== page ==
We all look forward to vacations — the precious time to recharge our batteries and spend care-free days and fun-filled nights with family and friends. But visions of vacations may change this year with the economy falling and basics like food and housing at a premium. Many Americans are on tight budgets that are affecting their travel plans.
General vacation costs were up 3.7 percent in 2007 and those who have traveled in 2008 know it's not getting better. Americans are being forced to look at ways to cut back on their travel expenses, while still planning something fun for everyone in their party.
These tough economic times mean travelers need to become creative and discover destinations closer to home where their dollar goes further. More Americans are turning to the Internet to plan affordable vacations and get new travel ideas. With access to dedicated travel sites, online coupons, and booking sites that offer discounted packages for hotels and flights, the Web has opened up a whole new world for travelers to plan within their budgets.
But it's a double-edged advantage. "There are hundreds of different prices out there," says Chuck Brook, owner of Express Travel, Inc. in Medford, that take time to sort through. "It's confusing unless you've done it before."
"The Internet is a great resource center," adds Becky Lonctot, regional manager for AAA in Medford but adds, "Once you've narrowed it down, go to someone who has stayed there or traveled there."
Start your travel planning on a travel-specific search Web site that will help you narrow your favorite activities, destinations and types of lodging accommodations. To help make affordable travel decisions, sites currently offer access to information on the largest collection of affordable hotels and free or cheap activities from around the Web, including parks, museums, campgrounds and beaches. Frugal-minded travelers can plan their trip by simply going to such sites as www.uptake.com and selecting an activity or lodging for the destination of their choice, and then click on the "Feelin' Broke" button, to get a list of free, affordable and fun suggestions. Web sites like these take travelers' preferences into consideration and help guide you to places and activities that interest you and are within your budget.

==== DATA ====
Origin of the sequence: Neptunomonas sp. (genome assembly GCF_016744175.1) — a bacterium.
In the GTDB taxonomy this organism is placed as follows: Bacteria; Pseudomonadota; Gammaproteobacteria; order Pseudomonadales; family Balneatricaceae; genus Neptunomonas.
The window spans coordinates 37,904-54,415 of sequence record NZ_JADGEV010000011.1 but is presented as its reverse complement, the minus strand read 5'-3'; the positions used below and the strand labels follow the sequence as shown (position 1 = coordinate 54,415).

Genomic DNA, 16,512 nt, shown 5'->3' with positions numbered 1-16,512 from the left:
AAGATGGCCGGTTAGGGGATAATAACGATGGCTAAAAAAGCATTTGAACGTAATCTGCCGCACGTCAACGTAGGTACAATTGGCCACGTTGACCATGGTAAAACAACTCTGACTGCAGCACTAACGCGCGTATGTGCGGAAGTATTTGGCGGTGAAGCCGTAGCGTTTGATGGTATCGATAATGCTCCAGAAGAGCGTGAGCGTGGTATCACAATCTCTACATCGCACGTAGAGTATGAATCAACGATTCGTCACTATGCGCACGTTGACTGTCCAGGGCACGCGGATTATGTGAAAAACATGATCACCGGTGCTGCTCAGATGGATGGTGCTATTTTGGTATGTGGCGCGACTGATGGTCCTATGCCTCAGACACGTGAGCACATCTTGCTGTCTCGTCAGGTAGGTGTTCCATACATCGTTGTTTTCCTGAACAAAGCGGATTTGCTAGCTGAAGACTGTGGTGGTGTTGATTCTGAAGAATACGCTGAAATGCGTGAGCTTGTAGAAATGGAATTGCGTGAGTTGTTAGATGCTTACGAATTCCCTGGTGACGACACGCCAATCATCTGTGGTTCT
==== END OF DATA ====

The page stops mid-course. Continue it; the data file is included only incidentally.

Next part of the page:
But make sure you understand what you are comparing when looking at the price, says Brook. "Find out the details of the trip," he reminds. Flight times, stopovers, room categories, taxes, service fees or car classifications are all factors that may change the final price you pay. "You have to read the fine print."
Once you have narrowed your top choices of where you'd like to go and what you'd like to do, it's time to look for coupons and discounts. For example, families can lower the expense of visiting a theme park in several ways — by purchasing discount tickets in advance on the Internet, by downloading coupons that can be redeemed at the gate or by using memberships in associations such as AAA or AARP to get discounts at the facility. Travel agents, too, often have additional vendor amenities they can offer customers, reminds Lonctot.
If you're planning on traveling further from home, you should comparison shop the many popular online travel booking sites that offer discounted packages for flights, hotel and car rentals. Debbie Anderson of Let's Go! Travel in Medford says, "Generally you're going to get a better deal," with package offers, a savings that Brook estimates is usually between 10 and 20 percent.
Extra planning time usually equals savings for travelers, says Anderson. "They can be sitting beside someone that paid half what they did. Just because [the other person] planned ahead."
*Explore many options
But always remember that no matter where you decide to go, taking a fun vacation does not mean that you have to spend a lot of money. Exploring nearby museums and art galleries, camping and hiking in a local state park, and taking tours through landmark or historical districts can create relaxing, fun experiences for everyone in your party.
ARA content and Valerie Coulman